Written by Timothy M. Carter On Monday, November 30, 2020, New York Governor Andrew Cuomo signed into law legislation (S5959D / A.5605-C, which we’ll refer to as the “Statute”) establishing, among other things, a new post-mortem “right of publicity.” We explain here the key points to know about the new law. New York’s new post-mortem right is similar to the existing right of publicity protections … Continue reading Deepfakes and Rights for the Dead: New York Adds a Post Mortem Publicity Right and Penalizes Sexually Explicit Deepfakes
Written by Leo M. Lichtman Earlier this month, the Southern District of New York gave its stamp of approval to the hit film Hustlers, when it dismissed an action for invasion of privacy and defamation brought by Samantha Barbash, the real-life ringleader of an illegal conspiracy that influenced the film. In its order of dismissal, the court provided important guidance on New York’s invasion of … Continue reading Producers of Hustlers Hustle Up a Win in Lawsuit: SDNY Dismisses Claims for Invasion of Privacy and Defamation in Barbash v. STX Financing
Written by Timothy M. Carter Following a publicized commitment to increased cybersecurity enforcement, the New York Department of Financial Services (“NYDFS”) initiated its first enforcement action against First American Title Insurance Co. (“First American”) on July 22, 2020. Stemming from First American’s alleged failure to adequately safeguard highly confidential, personal consumer information – including bank account numbers and statements, mortgage and tax records, Social Security … Continue reading New York’s Department of Financial Services Initiates Its First Enforcement Action Under Its 2017 Cybersecurity Regulations
Written by Timothy M. Carter The broad speech protections provided by the First Amendment are emblematic of a “profound national commitment to the principle that debate on public issues should be uninhibited, robust, and wide-open[.]” New York Times v. Sullivan, 376 U.S. 254, 269–70 (1964). While this unfettered commitment to free speech may shield a speaker from the chill of liability, practically speaking, it often … Continue reading The Privilege to Speak One’s Mind: New York Broadens Its Anti-SLAPP Statute
While much attention and focus has rightly been placed on the California Consumer Privacy Act and the dramatic expansion of privacy rights for California residents that it heralds, a number of other states have quickly followed suit, working to strengthen their respective data security and privacy laws. Signed into law on July 25, 2019 by Governor Andrew Cuomo, New York enacted the Stop Hacks and Improve Electronic Data Security Act (the “SHIELD Act” or the “Act”). The SHIELD Act amends New York State’s data breach notification law, by broadening existing the state’s data breach notification requirements and requires covered businesses to have “reasonable” data security safeguards. Continue reading “Amidst A Pandemic, New York Quietly Implements Its Enhanced Data Security Law”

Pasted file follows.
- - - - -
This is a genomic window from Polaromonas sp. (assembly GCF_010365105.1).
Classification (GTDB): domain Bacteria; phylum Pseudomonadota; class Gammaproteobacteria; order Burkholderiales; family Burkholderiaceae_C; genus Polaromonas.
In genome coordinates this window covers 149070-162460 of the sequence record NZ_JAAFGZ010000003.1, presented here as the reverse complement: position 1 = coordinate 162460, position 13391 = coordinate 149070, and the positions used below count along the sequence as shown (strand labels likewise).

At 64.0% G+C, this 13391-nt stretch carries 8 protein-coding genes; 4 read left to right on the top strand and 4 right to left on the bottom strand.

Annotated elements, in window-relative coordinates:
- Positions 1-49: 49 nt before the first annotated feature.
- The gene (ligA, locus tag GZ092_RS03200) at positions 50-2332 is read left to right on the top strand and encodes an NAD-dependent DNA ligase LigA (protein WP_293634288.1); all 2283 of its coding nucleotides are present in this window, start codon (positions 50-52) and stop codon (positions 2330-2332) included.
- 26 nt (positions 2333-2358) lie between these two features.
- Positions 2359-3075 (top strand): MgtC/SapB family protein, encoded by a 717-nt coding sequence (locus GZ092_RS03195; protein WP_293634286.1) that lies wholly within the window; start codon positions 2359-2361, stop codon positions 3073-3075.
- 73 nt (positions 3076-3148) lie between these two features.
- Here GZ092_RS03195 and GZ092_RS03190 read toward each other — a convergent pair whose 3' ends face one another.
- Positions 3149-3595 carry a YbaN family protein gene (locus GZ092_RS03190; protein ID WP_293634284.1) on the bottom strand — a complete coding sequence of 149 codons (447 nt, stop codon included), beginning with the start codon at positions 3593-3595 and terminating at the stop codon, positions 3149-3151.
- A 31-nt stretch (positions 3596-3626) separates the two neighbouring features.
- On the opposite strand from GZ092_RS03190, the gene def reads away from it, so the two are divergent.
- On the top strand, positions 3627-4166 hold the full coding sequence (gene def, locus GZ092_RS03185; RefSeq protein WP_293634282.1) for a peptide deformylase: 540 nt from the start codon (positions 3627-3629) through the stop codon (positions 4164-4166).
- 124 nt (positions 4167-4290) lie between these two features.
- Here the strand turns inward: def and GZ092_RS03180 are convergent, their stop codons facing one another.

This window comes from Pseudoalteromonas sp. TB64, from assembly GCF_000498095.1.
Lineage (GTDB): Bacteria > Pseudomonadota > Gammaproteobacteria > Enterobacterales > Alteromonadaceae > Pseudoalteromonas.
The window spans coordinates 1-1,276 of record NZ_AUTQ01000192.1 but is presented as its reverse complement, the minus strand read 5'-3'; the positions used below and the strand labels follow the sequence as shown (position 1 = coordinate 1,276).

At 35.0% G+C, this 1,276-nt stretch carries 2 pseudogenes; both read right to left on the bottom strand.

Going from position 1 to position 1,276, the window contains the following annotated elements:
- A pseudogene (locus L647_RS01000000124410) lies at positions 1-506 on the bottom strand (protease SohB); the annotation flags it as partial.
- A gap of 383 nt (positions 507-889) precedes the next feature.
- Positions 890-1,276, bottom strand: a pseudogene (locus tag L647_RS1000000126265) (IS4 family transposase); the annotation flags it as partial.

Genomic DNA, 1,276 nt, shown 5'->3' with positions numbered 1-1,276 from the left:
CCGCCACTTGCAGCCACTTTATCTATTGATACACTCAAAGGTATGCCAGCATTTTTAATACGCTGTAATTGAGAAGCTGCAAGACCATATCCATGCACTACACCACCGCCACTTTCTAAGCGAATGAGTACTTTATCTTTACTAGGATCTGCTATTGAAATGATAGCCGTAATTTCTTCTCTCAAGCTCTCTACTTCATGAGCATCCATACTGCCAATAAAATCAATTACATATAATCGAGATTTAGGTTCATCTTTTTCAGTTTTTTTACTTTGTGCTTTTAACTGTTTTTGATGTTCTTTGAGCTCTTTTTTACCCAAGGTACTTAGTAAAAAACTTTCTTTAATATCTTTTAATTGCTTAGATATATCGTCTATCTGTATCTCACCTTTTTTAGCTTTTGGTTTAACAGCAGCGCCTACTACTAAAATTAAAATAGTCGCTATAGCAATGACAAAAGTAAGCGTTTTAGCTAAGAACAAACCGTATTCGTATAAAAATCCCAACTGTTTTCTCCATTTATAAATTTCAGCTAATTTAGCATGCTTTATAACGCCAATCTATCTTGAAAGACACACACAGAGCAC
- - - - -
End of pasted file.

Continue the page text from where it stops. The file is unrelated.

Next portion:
In the past few years, the advent of social media has increasingly tested the bounds of copyright law. The issue of whether “in-line linking” or “embedding” constitutes actionable copyright infringement is no exception.
Early last week, in Stephanie Sinclair v. Ziff Davis, LLC, and Mashable, Inc., 1:18-cv-00790 (SDNY, April 13, 2020), Judge Kimba Wood held that Defendant Mashable did not engage in copyright infringement by embedding of Plaintiff photographer Stephanie Sinclair’s photograph “Child, Bride, Mother/Child Marriage in Guatemala” (the “Photograph”). The Court determined that Mashable used the Photograph, which was posted to Sinclair’s publicly viewable Instagram account, pursuant to a valid sublicense granted to Instagram by Sinclair. Accordingly, Judge Wood granted Mashable’s motion to dismiss under Federal Rule of Civil Procedure 12(b)(6) on the grounds that Sinclair failed to state a claim for copyright infringement. Continue reading “NY Court Allows Use of Third-Party Photo Embedding, Thanks to Instagram’s Terms of Service”